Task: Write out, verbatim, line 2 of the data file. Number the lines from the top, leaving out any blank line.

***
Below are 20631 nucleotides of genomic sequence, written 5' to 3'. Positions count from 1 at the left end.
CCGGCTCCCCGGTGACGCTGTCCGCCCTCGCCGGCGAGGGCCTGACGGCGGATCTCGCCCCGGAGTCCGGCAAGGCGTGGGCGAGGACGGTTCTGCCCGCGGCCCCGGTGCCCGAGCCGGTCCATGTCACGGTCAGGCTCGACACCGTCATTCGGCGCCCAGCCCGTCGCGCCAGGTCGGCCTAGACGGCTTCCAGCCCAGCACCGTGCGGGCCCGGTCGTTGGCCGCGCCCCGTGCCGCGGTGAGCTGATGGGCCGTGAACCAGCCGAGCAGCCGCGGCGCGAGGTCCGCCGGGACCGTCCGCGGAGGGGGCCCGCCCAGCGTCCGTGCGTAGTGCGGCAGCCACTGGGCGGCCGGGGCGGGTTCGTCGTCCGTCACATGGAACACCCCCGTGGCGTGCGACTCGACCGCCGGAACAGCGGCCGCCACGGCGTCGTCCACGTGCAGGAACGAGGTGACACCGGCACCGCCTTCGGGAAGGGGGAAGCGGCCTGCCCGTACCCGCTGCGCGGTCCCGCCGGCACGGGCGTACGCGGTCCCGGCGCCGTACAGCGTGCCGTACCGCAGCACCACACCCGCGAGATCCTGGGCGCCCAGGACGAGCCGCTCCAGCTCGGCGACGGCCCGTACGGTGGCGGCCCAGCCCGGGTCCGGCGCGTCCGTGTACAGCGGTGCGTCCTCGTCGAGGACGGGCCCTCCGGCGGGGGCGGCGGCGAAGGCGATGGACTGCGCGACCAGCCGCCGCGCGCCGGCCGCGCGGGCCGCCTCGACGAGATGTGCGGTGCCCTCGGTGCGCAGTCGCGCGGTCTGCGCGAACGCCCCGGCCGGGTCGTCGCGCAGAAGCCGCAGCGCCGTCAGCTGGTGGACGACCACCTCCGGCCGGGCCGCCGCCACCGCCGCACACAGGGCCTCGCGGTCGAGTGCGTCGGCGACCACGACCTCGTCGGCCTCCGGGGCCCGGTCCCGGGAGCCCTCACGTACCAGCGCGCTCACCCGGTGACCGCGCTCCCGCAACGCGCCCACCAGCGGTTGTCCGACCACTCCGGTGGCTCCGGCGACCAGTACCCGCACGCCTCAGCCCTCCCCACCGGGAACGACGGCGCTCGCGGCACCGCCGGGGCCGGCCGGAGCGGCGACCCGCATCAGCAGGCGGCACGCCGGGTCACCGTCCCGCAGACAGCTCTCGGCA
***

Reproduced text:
CCGGCTCCCCGGTGACGCTGTCCGCCCTCGCCGGCGAGGGCCTGACGGCGGATCTCGCCCCGGAGTCCGGCAAGGCGTGGGCGAGGACGGTTCTGCCCGCGGCCCCGGTGCCCGAGCCGGTCCATGTCACGGTCAGGCTCGACACCGTCATTCGGCGCCCAGCCCGTCGCGCCAGGTCGGCCTAGACGGCTTCCAGCCCAGCACCGTGCGGGCCCGGTCGTTGGCCGCGCCCCGTGCCGCGGTGAGCTGATGGGCCGTGAACCAGCCGAGCAGCCGCGGCGCGAGGTCCGCCGGGACCGTCCGCGGAGGGGGCCCGCCCAGCGTCCGTGCGTAGTGCGGCAGCCACTGGGCGGCCGGGGCGGGTTCGTCGTCCGTCACATGGAACACCCCCGTGGCGTGCGACTCGACCGCCGGAACAGCGGCCGCCACGGCGTCGTCCACGTGCAGGAACGAGGTGACACCGGCACCGCCTTCGGGAAGGGGGAAGCGGCCTGCCCGTACCCGCTGCGCGGTCCCGCCGGCACGGGCGTACGCGGTCCCGGCGCCGTACAGCGTGCCGTACCGCAGCACCACACCCGCGAGATCCTGGGCGCCCAGGACGAGCCGCTCCAGCTCGGCGACGGCCCGTACGGTGGCGGCCCAGCCCGGGTCCGGCGCGTCCGTGTACAGCGGTGCGTCCTCGTCGAGGACGGGCCCTCCGGCGGGGGCGGCGGCGAAGGCGATGGACTGCGCGACCAGCCGCCGCGCGCCGGCCGCGCGGGCCGCCTCGACGAGATGTGCGGTGCCCTCGGTGCGCAGTCGCGCGGTCTGCGCGAACGCCCCGGCCGGGTCGTCGCGCAGAAGCCGCAGCGCCGTCAGCTGGTGGACGACCACCTCCGGCCGGGCCGCCGCCACCGCCGCACACAGGGCCTCGCGGTCGAGTGCGTCGGCGACCACGACCTCGTCGGCCTCCGGGGCCCGGTCCCGGGAGCCCTCACGTACCAGCGCGCTCACCCGGTGACCGCGCTCCCGCAACGCGCCCACCAGCGGTTGTCCGACCACTCCGGTGGCTCCGGCGACCAGTACCCGCACGCCTCAGCCCTCCCCACCGGGAACGACGGCGCTCGCGGCACCGCCGGGGCCGGCCGGAGCGGCGACCCGCATCAGCAGGCGGCACGCCGGGTCACCGTCCCGCAGACAGCTCTCGGCA